Animal testing: Right or wrong?
With all the media attention and commentary within our communities about synthetic cannabis, there has been associated discussion about the testing of these products on animals.
Within our practice, coffee break discussions often revolve around the concerns about animal testing, puppy farms, battery chickens and animal welfare.
Most of the population are happy not to think about the fact that the products they use every day have been tested on animals for safety or efficacy reasons.
The testing is usually required because of government legislation created to protect people from potential harm.
Thousands of animals in New Zealand and an estimated 115 million worldwide are used every year for all sorts of testing – for drugs, cosmetics, household cleaners, food additives and agrichemicals.
The animals include mice, rats, rabbits, guinea pigs, hamsters, farm animals, birds, fish, cats, dogs and monkeys.
In New Zealand, the use of animals in research, testing and teaching is strictly controlled under the Animal Welfare Act 1999, and organisations using animals must follow an approved code of ethical conduct.
Every project must be approved and monitored by an ethics committee.
These are regulated by the National Animal Ethics Advisory Committee, a division of the Ministry for Primary Industries.
It would be wonderful if no animal needed to be used to test a product.
However, if that was the case, humans would have to carry all the risk.
Peta, an organisation for the ethical treatment of animals, believes no animal should be used for food, clothing, experimentation or entertainment.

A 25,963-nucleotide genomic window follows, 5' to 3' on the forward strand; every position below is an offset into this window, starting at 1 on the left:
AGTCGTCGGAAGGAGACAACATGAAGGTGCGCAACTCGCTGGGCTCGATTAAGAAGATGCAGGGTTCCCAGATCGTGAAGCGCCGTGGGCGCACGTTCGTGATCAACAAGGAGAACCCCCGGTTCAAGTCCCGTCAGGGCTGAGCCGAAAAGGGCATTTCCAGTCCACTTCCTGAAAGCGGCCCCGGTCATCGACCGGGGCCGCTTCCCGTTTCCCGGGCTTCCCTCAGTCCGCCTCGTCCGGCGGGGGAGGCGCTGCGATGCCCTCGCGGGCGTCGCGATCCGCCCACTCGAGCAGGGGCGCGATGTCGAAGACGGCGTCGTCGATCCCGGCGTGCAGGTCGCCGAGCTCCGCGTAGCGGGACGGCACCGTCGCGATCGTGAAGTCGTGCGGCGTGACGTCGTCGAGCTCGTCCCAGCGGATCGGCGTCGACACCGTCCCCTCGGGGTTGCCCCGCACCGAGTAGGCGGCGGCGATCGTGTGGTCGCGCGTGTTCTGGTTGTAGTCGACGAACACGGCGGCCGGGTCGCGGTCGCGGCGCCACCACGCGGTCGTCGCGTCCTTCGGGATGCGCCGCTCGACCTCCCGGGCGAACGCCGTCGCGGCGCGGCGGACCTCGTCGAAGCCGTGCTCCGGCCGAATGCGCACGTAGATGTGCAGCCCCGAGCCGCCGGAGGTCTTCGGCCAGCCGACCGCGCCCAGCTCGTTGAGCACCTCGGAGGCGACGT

Though I believe in many of Peta’s principles, I still eat meat, wear leather and use products, such as medicines, that have been tested on animals.
I believe that if testing on animals is done it must be carried out ethically and that the animals be treated humanely during and at the end of their lives.
I also believe that if animals are being used in the testing of a prod- uct, it should be of true benefit to the people and the community.
Of course, when the product is a synthetic drug used for pleasure, or even cosmetics, the waters get a bit muddy.
Why should an animal be subjected to potential harm for a product that has dubious benefits?
Some would suggest the people who want to use the products should be the guinea pigs.
This might be fine for consenting adults, but do we really want children taking those risks, because they will with little thought of the consequences.
Peta’s website last month congratulated the New Zealand Government for deciding to ban all animal testing for recreational drugs along with the ban of synthetic cannabis.
I’m happy that the Government has banned synthetic cannabis and that animals won’t be used to test these products.
However, the discussion on animal testing will continue.
Animal rights: Protestors against animal testing for synthetic drugs.